Douglas Coupland is amazing.  Do you follow him on Twitter?  Do you use Twitter?  It's worth it if only for Mr Coupland's occasional remarks.  This morning he had posted this: "Life is beautiful: ".  As days go, this is a good way to start. 

Thursday, 17 March 2011

Novel Ideas

I’ve been reading mainly non-fiction for a while now.  I have bad fiction-reading habits – for a long time I would read half a book and become distracted.  Once I did this with The Wind-up Bird Chronicle and left a character down a well for six months.  At least I did come back to it.  I never finished The Blind Assassin, because I knew Something Awful was going to happen. 
Emotionally intense though non-fiction can also be, it doesn’t really have the same effect on me.  Last year I read Richard Holmes’ two part biography of Samuel Taylor Coleridge.  The second book, Darker Reflections, (and, therefore, the second half of Coleridge’s life) was full of disappointments, financial and emotional difficulties, addiction and pain, but even though he was actually a real person who experienced these things, rather than a fictional character, it didn’t make me want to stop reading.
It’s been quite a long time since I’ve read a novel that I couldn’t stop reading*.  When I love a book I read it all the time, and also very fast indeed.  My all-time favourite novel is Under the Net by Iris Murdoch.  It is incredibly funny and cleverly plotted, and one of those books that I keep buying for other people in the hope that they will like it as much as I do.  I read it about once a year, and sometimes in 3 or 4 sittings.    
A representative sample of the books currently on my desk are:

What novel could get me back into a fiction habit?    

* Has anyone seen the film of Norweigan Wood yet?  Is it good??

Tuesday, 15 March 2011


The photos are fixed...... and in fixing them I have found a way of ensuring that should they, by some disaster, disappear again it will be easier to reinstate them.  I also noticed that I don't add photos very often, and that I don't talk about knitting either, which is odd.  So by way of starting to address both gaps, here are photos of the most recent item to leave my needles, a quickie cowl (designed by f.pea), knitted in Rowan lima yarn, which is gorgeously soft stuff in a stunning colour.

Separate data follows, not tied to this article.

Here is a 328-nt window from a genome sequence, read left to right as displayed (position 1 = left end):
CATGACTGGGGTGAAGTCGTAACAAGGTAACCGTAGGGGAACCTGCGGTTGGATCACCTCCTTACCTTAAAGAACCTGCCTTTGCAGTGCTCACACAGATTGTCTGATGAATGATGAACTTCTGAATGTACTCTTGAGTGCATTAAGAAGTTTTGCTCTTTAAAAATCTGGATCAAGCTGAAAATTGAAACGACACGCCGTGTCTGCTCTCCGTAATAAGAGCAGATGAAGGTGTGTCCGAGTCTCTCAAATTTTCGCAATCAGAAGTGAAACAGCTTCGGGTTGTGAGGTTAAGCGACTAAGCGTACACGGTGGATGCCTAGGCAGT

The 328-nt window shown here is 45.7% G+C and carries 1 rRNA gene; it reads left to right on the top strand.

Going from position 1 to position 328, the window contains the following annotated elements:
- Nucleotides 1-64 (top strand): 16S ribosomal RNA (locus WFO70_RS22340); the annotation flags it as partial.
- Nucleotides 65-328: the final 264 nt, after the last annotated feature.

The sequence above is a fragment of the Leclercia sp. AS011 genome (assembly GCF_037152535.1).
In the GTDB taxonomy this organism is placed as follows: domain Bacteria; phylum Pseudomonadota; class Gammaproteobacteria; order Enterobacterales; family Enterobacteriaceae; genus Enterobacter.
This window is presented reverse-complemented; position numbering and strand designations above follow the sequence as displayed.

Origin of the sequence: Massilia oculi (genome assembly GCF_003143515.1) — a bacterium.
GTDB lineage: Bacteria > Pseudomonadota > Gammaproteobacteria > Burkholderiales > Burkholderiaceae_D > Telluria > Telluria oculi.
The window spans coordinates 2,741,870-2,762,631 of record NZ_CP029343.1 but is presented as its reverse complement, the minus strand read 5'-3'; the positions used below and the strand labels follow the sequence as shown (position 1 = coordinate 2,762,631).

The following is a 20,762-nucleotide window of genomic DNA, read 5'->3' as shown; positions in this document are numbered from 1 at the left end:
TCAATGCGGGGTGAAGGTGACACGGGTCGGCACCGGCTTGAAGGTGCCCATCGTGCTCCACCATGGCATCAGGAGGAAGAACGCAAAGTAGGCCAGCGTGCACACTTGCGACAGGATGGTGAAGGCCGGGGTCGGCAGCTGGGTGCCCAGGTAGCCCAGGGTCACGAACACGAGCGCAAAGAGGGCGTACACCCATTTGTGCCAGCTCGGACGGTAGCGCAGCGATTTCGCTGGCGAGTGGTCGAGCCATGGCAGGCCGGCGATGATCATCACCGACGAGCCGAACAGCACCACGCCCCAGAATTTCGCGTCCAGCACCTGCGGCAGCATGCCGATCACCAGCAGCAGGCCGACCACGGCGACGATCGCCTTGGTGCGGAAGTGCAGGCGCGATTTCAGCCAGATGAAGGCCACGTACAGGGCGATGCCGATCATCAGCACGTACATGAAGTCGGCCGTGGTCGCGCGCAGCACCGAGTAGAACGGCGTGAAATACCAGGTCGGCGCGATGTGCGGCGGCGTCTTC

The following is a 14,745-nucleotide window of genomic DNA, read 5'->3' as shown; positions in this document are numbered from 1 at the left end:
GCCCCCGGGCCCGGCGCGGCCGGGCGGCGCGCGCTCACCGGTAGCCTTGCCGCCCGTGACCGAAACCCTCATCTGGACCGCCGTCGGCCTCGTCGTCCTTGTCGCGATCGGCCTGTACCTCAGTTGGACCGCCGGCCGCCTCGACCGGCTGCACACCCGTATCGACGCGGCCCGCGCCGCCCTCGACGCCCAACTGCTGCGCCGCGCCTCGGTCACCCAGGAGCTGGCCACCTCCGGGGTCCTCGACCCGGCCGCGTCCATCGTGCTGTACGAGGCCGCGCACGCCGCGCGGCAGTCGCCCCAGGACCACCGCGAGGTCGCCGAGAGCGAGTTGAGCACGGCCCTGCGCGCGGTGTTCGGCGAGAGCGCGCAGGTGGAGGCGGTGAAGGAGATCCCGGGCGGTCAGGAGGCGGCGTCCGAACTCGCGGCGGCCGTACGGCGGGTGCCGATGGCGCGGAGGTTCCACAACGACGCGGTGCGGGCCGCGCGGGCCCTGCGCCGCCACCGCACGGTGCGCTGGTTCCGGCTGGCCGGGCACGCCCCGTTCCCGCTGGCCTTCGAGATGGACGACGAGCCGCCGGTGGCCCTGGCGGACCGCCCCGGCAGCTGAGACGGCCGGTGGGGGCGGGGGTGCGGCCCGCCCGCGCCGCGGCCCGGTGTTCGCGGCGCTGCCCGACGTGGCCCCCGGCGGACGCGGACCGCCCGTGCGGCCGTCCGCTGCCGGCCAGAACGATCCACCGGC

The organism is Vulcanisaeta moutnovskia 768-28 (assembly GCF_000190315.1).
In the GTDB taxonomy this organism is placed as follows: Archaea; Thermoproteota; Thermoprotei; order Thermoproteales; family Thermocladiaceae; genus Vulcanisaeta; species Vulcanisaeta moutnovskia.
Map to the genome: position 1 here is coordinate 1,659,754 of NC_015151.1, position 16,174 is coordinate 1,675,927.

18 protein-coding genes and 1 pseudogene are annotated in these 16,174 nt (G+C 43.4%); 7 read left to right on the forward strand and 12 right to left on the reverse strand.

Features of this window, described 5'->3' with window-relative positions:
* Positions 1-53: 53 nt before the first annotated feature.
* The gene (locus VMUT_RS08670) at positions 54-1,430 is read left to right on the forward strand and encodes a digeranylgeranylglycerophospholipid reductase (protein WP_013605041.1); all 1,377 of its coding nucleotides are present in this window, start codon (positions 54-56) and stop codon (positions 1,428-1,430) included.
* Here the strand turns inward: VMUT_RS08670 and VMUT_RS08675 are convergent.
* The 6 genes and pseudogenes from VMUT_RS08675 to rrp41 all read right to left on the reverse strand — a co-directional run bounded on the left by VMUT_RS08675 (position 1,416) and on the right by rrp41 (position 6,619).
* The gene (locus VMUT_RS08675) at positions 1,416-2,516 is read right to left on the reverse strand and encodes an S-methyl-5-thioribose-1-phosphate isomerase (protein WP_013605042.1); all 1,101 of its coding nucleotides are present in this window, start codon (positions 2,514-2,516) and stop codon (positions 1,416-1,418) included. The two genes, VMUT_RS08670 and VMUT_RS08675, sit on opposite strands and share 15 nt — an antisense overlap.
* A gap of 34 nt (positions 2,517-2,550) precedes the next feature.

Tuesday, 8 March 2011

Pancakes, pancakes, pancakes....

I have eaten pancakes, pancakes and pancakes. Later I will eat more pancakes. I like Spring festivals. Particularly the eating.

(The photo isn't great - my phone's camera is pretty poor - but the message is a happy one.)

Tuesday, 1 March 2011


I changed some things here and my photos vanished.

Fortunately, I know why, and I know how to fix it.

In the meantime, here is a photo of an American Mastodon skull. (It is HUGE).

(photo taken in Dorchester's Dinosaur Museum)

Tuesday, 8 February 2011

Fifth Avenue to the Sargasso Sea

Quick! Today is Jules Verne's birthday (183rd) and the Google Doodle is an amazing interactive underwater view. You too can be Professor Pierre Aronnax.

I had thought that Prof. Aronnax was James Mason, but was thinking of him in Journey to the Centre of the Earth. James Mason is Captain Nemo, and with a beard.

Twenty Thousand Leagues Under The Sea has one of the best armchair travel quotes I have ever read. Not, as you might think, his descriptions of deep water caverns or terrifying ice shelves, but his useful information about the route from the Fifth Avenue Hotel to the Brooklyn pier where his boat was moored.

"The carriage, available at a fixed fare of four dollars, went down Broadway as far as Union Square, proceeded along Fourth Avenue as far as its junction with Bowery Street, turned into Katrin Street, and pulled up at Pier 34. There, the Katrin Ferry transported us, men, horses and carriages, to Brooklyn, that great suburb of New York, situated on the left bank of the East River, and in a few minutes we arrived at the wharf where the Abraham Lincoln was belching clouds of black smoke from her two smokestacks."

Urgency AND accuracy. I do love Jules Verne.

Saturday, 5 February 2011

Brighton Zoo

We have been collecting pictures of animals from Brighton and Hove, which you can see here. More to follow soon.

(Ceci n'est pas un chat)

Interestingly, Mr JT pointed out to me that there was a real Brighton Zoo until the 50s, at what is now the Withdean Stadium, soon to be vacated by Brighton & Hove Albion. Further rummaging also reveals that there was a menagerie at what is now Park Crescent, although it only lasted a year from 1839. Although the 1990 Encyclopaedia of Brighton says that the lion and lioness on the gates were removed in 1987, they have since been restored.

Brightoners, are there other zoos I should know about?